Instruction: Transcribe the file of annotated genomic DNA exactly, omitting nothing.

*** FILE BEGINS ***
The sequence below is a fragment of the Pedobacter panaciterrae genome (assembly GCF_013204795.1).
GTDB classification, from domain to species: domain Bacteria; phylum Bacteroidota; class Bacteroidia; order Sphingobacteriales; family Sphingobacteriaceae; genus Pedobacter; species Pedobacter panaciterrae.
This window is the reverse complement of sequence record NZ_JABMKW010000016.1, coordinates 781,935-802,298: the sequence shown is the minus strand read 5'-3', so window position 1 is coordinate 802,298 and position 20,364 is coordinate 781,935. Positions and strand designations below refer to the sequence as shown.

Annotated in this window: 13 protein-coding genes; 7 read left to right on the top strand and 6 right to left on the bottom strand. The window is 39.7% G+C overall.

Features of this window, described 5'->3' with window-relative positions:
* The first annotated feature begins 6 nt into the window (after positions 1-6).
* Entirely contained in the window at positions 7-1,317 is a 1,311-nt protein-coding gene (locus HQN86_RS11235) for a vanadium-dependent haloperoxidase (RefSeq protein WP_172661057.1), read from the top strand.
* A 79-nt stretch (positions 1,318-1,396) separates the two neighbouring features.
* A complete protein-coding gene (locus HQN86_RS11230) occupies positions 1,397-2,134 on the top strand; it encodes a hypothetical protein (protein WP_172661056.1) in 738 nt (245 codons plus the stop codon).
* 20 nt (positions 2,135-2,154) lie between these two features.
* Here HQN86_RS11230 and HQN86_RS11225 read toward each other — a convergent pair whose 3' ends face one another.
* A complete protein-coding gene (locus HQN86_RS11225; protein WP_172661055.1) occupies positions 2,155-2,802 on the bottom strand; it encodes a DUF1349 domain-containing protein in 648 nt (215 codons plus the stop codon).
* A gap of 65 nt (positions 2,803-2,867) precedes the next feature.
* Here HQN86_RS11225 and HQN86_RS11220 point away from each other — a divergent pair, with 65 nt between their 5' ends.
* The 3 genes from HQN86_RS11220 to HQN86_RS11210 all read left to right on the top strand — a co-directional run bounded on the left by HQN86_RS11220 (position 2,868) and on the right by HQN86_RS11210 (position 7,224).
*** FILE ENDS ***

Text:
The sequence below is a fragment of the Pedobacter panaciterrae genome (assembly GCF_013204795.1).
GTDB classification, from domain to species: domain Bacteria; phylum Bacteroidota; class Bacteroidia; order Sphingobacteriales; family Sphingobacteriaceae; genus Pedobacter; species Pedobacter panaciterrae.
This window is the reverse complement of sequence record NZ_JABMKW010000016.1, coordinates 781,935-802,298: the sequence shown is the minus strand read 5'-3', so window position 1 is coordinate 802,298 and position 20,364 is coordinate 781,935. Positions and strand designations below refer to the sequence as shown.

Annotated in this window: 13 protein-coding genes; 7 read left to right on the top strand and 6 right to left on the bottom strand. The window is 39.7% G+C overall.

Features of this window, described 5'->3' with window-relative positions:
* The first annotated feature begins 6 nt into the window (after positions 1-6).
* Entirely contained in the window at positions 7-1,317 is a 1,311-nt protein-coding gene (locus HQN86_RS11235) for a vanadium-dependent haloperoxidase (RefSeq protein WP_172661057.1), read from the top strand.
* A 79-nt stretch (positions 1,318-1,396) separates the two neighbouring features.
* A complete protein-coding gene (locus HQN86_RS11230) occupies positions 1,397-2,134 on the top strand; it encodes a hypothetical protein (protein WP_172661056.1) in 738 nt (245 codons plus the stop codon).
* 20 nt (positions 2,135-2,154) lie between these two features.
* Here HQN86_RS11230 and HQN86_RS11225 read toward each other — a convergent pair whose 3' ends face one another.
* A complete protein-coding gene (locus HQN86_RS11225; protein WP_172661055.1) occupies positions 2,155-2,802 on the bottom strand; it encodes a DUF1349 domain-containing protein in 648 nt (215 codons plus the stop codon).
* A gap of 65 nt (positions 2,803-2,867) precedes the next feature.
* Here HQN86_RS11225 and HQN86_RS11220 point away from each other — a divergent pair, with 65 nt between their 5' ends.
* The 3 genes from HQN86_RS11220 to HQN86_RS11210 all read left to right on the top strand — a co-directional run bounded on the left by HQN86_RS11220 (position 2,868) and on the right by HQN86_RS11210 (position 7,224).